Camouflage Equivalence: another example

Back in April I somehow missed Bryan Bibb’s interesting post Camouflage Equivalence1 it focuses on places where translators: …seek to obscure rather than reveal the meaning of the original. He [Robinson] defines the term as “rearranging the semantic elements of the original… in a plausible way that disguises their dynamic meaning” (p. 6). The idea, […]

Continue reading →

Living Biblical Scholarship: Teaching Biblical Studies

Jacob L. Wright’s MOOC makes good use of short video interviews with both established scholars and (at least one so far) PhD candidates talking about their research. As a teaching tool such short videos are brilliant. If we had a database of such video clips available to download and use in teaching it would be […]

Continue reading →

Subverting heroism and gender: Part four of Jacob Wright’s course

This week’s episodes of Jacob Wright’s “The Bible’s Prehistory, Purpose, and Political Future” were particularly fun for me, for a start his topic (the way the Hebrew Bible subverts gender roles and notions of heroism) appeals, and then as he began, introducing Esther and the subversive topic, he made links to Jane Austen. For someone […]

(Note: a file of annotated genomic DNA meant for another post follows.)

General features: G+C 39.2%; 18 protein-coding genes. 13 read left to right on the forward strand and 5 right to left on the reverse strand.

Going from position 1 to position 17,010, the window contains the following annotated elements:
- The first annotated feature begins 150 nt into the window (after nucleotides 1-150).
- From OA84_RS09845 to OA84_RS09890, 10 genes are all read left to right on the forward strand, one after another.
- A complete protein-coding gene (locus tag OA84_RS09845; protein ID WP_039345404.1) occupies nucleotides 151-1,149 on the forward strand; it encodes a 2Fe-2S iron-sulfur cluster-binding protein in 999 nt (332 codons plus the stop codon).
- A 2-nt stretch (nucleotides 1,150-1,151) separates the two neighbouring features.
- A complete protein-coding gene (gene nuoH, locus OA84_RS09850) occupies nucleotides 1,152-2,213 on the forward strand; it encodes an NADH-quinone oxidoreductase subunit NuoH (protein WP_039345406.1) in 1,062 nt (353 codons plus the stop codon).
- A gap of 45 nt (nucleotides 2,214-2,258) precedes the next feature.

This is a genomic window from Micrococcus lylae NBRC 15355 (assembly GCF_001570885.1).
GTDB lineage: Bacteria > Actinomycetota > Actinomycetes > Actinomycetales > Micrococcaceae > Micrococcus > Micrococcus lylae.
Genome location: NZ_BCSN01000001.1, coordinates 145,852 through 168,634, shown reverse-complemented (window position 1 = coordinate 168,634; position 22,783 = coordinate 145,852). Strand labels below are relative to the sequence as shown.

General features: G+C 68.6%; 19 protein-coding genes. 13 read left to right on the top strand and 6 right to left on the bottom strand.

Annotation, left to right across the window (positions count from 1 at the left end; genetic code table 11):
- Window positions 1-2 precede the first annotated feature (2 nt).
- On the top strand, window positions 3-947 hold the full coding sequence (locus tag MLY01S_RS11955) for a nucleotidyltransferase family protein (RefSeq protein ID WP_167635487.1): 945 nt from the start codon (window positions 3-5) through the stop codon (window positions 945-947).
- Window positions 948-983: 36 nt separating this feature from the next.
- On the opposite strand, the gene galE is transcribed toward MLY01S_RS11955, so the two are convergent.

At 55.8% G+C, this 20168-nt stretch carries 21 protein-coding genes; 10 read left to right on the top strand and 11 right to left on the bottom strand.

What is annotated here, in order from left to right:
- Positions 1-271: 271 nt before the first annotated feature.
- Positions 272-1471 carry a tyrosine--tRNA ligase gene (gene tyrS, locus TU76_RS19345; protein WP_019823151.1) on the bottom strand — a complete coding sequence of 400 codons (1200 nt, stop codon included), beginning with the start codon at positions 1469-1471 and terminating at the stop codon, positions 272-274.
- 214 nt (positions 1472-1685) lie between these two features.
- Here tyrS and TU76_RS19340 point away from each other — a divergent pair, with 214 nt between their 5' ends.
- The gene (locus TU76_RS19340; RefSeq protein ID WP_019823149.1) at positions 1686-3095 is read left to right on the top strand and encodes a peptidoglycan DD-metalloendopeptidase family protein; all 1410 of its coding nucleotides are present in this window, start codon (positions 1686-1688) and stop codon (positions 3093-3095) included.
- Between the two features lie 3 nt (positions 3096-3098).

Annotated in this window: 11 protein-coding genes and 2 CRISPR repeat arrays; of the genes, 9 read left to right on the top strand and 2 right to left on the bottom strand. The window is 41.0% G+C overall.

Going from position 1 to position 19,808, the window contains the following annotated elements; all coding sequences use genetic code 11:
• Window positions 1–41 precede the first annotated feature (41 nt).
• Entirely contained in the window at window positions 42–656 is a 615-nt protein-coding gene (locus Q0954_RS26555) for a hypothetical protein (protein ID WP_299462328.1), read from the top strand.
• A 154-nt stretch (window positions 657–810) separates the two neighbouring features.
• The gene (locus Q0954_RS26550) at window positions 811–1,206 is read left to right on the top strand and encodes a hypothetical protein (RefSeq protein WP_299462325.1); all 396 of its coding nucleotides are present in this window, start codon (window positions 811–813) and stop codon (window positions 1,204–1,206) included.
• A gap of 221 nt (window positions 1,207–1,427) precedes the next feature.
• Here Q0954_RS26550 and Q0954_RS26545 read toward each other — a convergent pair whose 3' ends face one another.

Continue reading →

Deportation and return as stimulus for textualisation

One of the highlights for me of this week’s episodes of Jacob Wright’s excellent The Bible’s Prehistory, Purpose, and Political Future was the interview with doctoral student Aubrey Buster. Her paper, by comparing the treatment of contested belonging within communities in Athens and Jerusalem (at approximately the same time), offers an exciting empirical support for […]

Continue reading →

Jacob Wright’s course, week two

Last week I offered some first impressions of Jacob Wright’s excellent MOOC The Bible’s Prehistory, Purpose, and Political Future. The second week’s lecture material has been interesting for two strikingly different reasons. Jacob presents a mediating view between “Minimalists” and “Maximalists”, sensibly taking the best ideas and arguments from both “sides”. Though many conservative viewers […]

Continue reading →